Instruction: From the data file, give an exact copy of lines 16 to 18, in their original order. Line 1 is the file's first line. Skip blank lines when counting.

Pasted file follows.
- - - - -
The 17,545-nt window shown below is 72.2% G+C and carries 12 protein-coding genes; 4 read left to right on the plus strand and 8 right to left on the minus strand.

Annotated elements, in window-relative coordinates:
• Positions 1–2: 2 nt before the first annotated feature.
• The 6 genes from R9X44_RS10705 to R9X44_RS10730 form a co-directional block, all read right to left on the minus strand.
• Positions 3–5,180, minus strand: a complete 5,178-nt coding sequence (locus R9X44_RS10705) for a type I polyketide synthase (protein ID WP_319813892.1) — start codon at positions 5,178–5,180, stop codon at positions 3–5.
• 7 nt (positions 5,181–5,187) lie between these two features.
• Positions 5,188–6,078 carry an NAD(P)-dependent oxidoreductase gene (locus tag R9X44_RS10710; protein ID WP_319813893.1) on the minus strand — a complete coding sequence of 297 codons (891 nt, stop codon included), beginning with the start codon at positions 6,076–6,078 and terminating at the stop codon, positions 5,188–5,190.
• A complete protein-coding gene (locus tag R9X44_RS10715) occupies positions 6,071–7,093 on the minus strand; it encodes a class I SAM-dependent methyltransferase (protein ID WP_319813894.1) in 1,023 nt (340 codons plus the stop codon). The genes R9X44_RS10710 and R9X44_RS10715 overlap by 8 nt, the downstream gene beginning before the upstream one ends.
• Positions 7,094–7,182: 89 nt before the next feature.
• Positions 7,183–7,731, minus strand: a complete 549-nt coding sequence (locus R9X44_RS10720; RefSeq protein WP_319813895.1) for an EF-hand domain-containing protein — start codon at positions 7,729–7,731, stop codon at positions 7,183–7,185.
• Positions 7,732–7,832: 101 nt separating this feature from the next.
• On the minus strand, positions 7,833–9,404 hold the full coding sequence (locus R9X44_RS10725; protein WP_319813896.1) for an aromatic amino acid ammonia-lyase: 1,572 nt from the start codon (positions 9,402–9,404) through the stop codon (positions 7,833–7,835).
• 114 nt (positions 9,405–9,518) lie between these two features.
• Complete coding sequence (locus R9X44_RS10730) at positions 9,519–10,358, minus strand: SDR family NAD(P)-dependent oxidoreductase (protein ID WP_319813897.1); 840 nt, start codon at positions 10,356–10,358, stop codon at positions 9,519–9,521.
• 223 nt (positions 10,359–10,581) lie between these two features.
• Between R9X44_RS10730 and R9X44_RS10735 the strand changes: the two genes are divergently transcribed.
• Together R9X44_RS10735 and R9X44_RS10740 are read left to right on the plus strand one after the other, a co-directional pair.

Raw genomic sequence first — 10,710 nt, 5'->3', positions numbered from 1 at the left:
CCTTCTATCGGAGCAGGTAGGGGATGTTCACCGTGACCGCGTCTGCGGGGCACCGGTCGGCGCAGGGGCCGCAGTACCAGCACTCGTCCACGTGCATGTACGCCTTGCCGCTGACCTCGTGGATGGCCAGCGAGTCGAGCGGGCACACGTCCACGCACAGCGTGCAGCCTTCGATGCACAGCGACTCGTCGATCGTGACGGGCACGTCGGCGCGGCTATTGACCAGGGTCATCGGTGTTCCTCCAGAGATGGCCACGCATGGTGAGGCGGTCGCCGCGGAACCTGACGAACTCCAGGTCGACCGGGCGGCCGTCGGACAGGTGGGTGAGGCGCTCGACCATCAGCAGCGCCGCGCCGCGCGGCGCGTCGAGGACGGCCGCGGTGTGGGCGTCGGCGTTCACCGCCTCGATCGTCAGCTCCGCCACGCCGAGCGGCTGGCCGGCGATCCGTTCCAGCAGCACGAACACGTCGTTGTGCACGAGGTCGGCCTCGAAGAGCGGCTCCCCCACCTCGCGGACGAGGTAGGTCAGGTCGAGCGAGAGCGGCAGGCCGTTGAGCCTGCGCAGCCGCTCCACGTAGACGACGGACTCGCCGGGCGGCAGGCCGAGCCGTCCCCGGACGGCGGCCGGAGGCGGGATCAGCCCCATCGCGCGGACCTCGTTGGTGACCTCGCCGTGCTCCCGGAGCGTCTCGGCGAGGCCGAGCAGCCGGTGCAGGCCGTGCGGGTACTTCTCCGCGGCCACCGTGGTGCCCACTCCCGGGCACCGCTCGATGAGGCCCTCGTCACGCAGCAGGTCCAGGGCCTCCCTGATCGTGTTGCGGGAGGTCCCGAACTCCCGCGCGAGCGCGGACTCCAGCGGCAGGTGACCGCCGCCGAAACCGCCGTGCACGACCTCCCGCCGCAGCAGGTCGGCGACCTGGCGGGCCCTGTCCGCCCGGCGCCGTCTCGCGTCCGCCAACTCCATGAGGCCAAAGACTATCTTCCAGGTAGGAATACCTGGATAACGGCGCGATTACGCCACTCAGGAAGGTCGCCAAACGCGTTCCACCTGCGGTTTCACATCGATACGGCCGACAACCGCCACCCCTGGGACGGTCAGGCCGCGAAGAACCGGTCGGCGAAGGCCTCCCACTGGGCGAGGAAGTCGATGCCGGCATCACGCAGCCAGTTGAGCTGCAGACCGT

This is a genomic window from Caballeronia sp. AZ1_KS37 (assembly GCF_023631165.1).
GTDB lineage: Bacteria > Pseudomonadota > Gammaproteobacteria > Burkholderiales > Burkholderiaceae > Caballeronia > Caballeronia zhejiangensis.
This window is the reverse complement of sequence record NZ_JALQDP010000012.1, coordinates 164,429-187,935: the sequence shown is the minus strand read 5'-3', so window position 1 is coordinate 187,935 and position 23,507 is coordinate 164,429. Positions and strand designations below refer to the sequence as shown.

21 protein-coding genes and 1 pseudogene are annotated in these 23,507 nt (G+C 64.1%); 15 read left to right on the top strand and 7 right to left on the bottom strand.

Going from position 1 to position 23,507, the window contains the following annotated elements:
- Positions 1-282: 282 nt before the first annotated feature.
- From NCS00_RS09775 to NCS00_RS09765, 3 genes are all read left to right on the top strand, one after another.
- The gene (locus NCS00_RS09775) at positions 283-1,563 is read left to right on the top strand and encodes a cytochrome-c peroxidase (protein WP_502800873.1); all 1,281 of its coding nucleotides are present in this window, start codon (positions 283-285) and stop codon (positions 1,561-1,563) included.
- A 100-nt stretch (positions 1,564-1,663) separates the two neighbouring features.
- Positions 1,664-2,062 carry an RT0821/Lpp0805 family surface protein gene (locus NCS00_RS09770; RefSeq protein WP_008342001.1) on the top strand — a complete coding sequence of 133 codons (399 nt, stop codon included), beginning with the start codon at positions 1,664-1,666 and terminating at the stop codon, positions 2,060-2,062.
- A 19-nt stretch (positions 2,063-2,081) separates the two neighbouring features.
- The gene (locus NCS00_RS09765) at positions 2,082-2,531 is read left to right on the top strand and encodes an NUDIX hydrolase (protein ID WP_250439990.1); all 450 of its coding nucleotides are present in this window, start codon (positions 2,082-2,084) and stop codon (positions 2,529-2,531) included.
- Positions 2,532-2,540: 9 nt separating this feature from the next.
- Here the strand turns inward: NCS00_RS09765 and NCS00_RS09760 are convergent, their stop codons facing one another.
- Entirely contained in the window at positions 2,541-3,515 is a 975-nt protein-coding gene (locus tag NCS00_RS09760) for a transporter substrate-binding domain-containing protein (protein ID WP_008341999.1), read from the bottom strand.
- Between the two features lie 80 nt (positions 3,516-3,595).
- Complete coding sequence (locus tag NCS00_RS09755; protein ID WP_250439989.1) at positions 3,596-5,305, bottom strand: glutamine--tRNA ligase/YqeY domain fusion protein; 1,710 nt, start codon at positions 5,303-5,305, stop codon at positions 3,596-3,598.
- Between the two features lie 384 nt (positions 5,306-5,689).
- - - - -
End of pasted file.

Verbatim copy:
• Between R9X44_RS10730 and R9X44_RS10735 the strand changes: the two genes are divergently transcribed.
• Together R9X44_RS10735 and R9X44_RS10740 are read left to right on the plus strand one after the other, a co-directional pair.

Raw genomic sequence first — 10,710 nt, 5'->3', positions numbered from 1 at the left: